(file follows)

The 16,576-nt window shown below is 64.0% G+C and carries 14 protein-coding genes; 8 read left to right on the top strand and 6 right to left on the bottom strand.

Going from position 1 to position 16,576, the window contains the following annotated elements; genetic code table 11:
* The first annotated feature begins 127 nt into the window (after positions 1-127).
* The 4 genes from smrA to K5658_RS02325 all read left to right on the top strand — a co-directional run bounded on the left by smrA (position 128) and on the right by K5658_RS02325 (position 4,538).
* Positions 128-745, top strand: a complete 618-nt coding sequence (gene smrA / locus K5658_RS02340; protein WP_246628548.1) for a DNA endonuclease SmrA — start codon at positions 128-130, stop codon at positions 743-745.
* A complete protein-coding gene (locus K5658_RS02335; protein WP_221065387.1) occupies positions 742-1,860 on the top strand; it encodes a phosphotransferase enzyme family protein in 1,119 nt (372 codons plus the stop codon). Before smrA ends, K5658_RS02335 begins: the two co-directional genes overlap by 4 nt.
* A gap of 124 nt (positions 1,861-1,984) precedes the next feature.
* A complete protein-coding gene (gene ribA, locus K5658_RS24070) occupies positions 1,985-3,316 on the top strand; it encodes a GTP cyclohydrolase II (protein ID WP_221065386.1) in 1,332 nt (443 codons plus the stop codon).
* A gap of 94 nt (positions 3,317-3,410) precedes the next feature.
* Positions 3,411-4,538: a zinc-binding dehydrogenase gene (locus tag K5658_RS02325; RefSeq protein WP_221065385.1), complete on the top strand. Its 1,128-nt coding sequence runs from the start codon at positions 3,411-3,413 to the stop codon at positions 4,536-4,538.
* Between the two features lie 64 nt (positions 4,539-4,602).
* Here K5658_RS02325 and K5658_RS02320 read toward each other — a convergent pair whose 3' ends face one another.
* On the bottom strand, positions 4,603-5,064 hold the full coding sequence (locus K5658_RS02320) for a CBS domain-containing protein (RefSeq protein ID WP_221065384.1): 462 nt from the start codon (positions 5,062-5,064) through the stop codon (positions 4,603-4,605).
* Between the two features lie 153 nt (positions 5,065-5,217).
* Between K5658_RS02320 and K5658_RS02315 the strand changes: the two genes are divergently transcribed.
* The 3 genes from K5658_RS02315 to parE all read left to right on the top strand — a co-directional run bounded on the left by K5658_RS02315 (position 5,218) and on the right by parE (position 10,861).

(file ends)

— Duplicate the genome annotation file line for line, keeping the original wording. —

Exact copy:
The 16,576-nt window shown below is 64.0% G+C and carries 14 protein-coding genes; 8 read left to right on the top strand and 6 right to left on the bottom strand.

Going from position 1 to position 16,576, the window contains the following annotated elements; genetic code table 11:
* The first annotated feature begins 127 nt into the window (after positions 1-127).
* The 4 genes from smrA to K5658_RS02325 all read left to right on the top strand — a co-directional run bounded on the left by smrA (position 128) and on the right by K5658_RS02325 (position 4,538).
* Positions 128-745, top strand: a complete 618-nt coding sequence (gene smrA / locus K5658_RS02340; protein WP_246628548.1) for a DNA endonuclease SmrA — start codon at positions 128-130, stop codon at positions 743-745.
* A complete protein-coding gene (locus K5658_RS02335; protein WP_221065387.1) occupies positions 742-1,860 on the top strand; it encodes a phosphotransferase enzyme family protein in 1,119 nt (372 codons plus the stop codon). Before smrA ends, K5658_RS02335 begins: the two co-directional genes overlap by 4 nt.
* A gap of 124 nt (positions 1,861-1,984) precedes the next feature.
* A complete protein-coding gene (gene ribA, locus K5658_RS24070) occupies positions 1,985-3,316 on the top strand; it encodes a GTP cyclohydrolase II (protein ID WP_221065386.1) in 1,332 nt (443 codons plus the stop codon).
* A gap of 94 nt (positions 3,317-3,410) precedes the next feature.
* Positions 3,411-4,538: a zinc-binding dehydrogenase gene (locus tag K5658_RS02325; RefSeq protein WP_221065385.1), complete on the top strand. Its 1,128-nt coding sequence runs from the start codon at positions 3,411-3,413 to the stop codon at positions 4,536-4,538.
* Between the two features lie 64 nt (positions 4,539-4,602).
* Here K5658_RS02325 and K5658_RS02320 read toward each other — a convergent pair whose 3' ends face one another.
* On the bottom strand, positions 4,603-5,064 hold the full coding sequence (locus K5658_RS02320) for a CBS domain-containing protein (RefSeq protein ID WP_221065384.1): 462 nt from the start codon (positions 5,062-5,064) through the stop codon (positions 4,603-4,605).
* Between the two features lie 153 nt (positions 5,065-5,217).
* Between K5658_RS02320 and K5658_RS02315 the strand changes: the two genes are divergently transcribed.
* The 3 genes from K5658_RS02315 to parE all read left to right on the top strand — a co-directional run bounded on the left by K5658_RS02315 (position 5,218) and on the right by parE (position 10,861).